South African sprinter Caster Semenya created a stir a few years back on account of her "intersexed" characteristics — prompting some to demand that sporting authorities screen for these sorts of biological anomalies in the name of fairness. But a Stanford University School of Medicine bioethicist and her colleagues now say that it's unacceptable to ban some female athletes for insufficient femininity.
The root of the issue stems from the fact that women naturally produce testosterone at different levels. Testosterone is probably the most significant factor when it comes to athletic performance, as it's the hormone that helps build muscle. Clearly, women that produce lots of testosterone tend to do better athletically, but traditionally not in such a way that it's a problem.
That was until Caster Semenya burst onto the scene back in 2009 when she won gold in the women's 800 meters at the 2009 World Championships. Following her victory it was announced that she had been subject to so-called "gender testing" and was forced to withdraw from further competition. She was later reinstated by the IAAF a year later, and has since returned to the sport.
Semenya had failed her gender test on account of her intersexed characteristics. Specifically, she has a rare condition in which she has no ovaries, but rather internal testes which are producing large amounts of testosterone. This has led some observers and her fellow competitors to declare that she has an unfair advantage, including one comment that, "These kinds of people should not run with us... For me, she is not a woman. She is a man".
As a result of the incident, the IAAF created a new policy which states that female athletes with unusually high testosterone levels, a condition known as hyperandrogenism, will be banned from competition unless they undergo surgery or take drugs to lower their levels. The IAAF justified their policy by claiming, "The new regulations rest on the assumption that androgenic hormones (such as testosterone and dihydrotestosterone) are the primary components of biologic athletic advantage." The IAAF plans on implementing this policy as early as the upcoming London Olympics.
But now, bioethicist Katrina Karkazis and her colleagues have stepped up to say that the policy is flawed on many levels and should be abandoned immediately. The critique was published today in The American Journal of Bioethics.
Karkazis and her team contend that the policy is a violation of an athlete's privacy and that despite the IAAF's assurances to the contrary such information could never be kept secret.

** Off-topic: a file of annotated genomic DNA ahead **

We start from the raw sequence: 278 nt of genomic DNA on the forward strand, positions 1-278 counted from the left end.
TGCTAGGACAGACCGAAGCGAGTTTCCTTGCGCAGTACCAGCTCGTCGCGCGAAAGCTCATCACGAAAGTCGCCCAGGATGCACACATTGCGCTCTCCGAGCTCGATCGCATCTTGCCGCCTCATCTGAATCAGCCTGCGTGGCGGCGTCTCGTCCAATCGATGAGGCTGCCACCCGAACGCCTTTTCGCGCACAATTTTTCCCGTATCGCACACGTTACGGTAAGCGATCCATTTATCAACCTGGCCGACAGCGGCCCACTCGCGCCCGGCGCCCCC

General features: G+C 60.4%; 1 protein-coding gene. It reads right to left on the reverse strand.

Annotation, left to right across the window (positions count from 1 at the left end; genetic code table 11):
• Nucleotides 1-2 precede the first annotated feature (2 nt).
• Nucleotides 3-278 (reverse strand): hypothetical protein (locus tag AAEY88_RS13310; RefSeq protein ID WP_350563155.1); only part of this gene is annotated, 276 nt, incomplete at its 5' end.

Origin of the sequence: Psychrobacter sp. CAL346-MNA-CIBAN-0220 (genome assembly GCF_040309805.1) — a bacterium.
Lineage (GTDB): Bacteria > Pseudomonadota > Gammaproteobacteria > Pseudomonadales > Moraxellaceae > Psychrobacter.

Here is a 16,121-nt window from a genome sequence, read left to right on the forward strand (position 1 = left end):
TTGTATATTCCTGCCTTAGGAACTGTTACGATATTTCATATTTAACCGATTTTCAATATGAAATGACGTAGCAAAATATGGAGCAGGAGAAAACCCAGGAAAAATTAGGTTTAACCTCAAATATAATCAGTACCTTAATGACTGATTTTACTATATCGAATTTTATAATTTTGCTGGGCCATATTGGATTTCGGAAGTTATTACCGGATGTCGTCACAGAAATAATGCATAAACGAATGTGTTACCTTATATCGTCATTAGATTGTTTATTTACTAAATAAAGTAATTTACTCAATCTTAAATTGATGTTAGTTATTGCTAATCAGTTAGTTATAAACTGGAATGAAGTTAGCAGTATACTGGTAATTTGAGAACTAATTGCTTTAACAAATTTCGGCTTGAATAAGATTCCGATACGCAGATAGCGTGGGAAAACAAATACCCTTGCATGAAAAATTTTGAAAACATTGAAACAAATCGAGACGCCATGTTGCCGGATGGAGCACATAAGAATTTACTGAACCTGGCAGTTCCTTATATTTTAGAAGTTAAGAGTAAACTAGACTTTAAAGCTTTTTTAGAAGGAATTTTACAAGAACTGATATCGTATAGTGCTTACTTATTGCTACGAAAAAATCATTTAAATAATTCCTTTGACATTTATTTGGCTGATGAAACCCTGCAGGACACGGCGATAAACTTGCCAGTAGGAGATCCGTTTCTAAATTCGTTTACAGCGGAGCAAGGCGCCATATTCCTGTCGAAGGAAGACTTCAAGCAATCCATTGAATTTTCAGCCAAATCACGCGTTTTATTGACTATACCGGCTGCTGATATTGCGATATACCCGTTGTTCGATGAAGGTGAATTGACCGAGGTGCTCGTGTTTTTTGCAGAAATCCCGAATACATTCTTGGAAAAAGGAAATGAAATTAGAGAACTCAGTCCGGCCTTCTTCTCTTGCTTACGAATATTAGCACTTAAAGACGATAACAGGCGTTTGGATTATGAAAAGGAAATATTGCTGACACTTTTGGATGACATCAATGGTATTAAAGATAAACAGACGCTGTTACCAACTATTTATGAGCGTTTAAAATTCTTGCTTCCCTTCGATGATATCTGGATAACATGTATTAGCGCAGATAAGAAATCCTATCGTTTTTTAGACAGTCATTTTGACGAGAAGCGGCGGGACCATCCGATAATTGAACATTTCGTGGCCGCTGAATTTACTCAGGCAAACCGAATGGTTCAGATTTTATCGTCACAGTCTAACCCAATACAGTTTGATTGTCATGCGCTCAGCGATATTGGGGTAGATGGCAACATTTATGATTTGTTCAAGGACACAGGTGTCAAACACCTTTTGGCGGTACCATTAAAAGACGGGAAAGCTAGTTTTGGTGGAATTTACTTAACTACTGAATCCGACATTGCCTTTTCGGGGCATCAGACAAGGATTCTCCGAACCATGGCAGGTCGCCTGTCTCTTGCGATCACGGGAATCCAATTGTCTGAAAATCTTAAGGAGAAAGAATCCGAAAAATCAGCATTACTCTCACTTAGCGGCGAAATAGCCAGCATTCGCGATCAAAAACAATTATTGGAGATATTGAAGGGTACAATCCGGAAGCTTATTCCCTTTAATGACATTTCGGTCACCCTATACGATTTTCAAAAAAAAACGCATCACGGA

They argue that testing for testosterone levels alone is inadequate and completely simplistic — that the IAAF is testing to make sure a female athlete is not "too masculine." Rebecca Jordan-Young, a member of the panel and co-author of the report, has said, "Individuals have dramatically different responses to the same amounts of testosterone, and it is just one element in a complex neuroendrocrine feedback system." Moreover, it's not known what typical testosterone levels even are for elite female athletes.
The Stanford bioethicist also argues that athletic performance cannot be simply boiled down to testosterone levels, citing that performance is much more complicated than that. Moreover, they argue that other athletes have different genetic endowments, including several runners and cyclists who have rare mitochondrial variations that give them extraordinary aerobic capacity, or basketball players who have acromegaly, a hormonal condition that results in exceptionally large hands and feet. These athletes aren't banned from competition, they argue, and neither should women with elevated levels of testosterone.
Lastly, aside from the prejudicial and potentially sexist nature of the IAAF's policy, the Karkazis warns that the coerced surgery for these athletes is both extreme and potentially dangerous. "If the athlete does not pass, she is banned from competition until she lowers her testosterone levels," they write, noting that the treatment options would include pharmaceutical intervention or a gonadectomy - both of which carry serious potential side effects.
In terms of next steps, Karkazis simply recommends that all "gender policing" by international sporting authorities be rejected.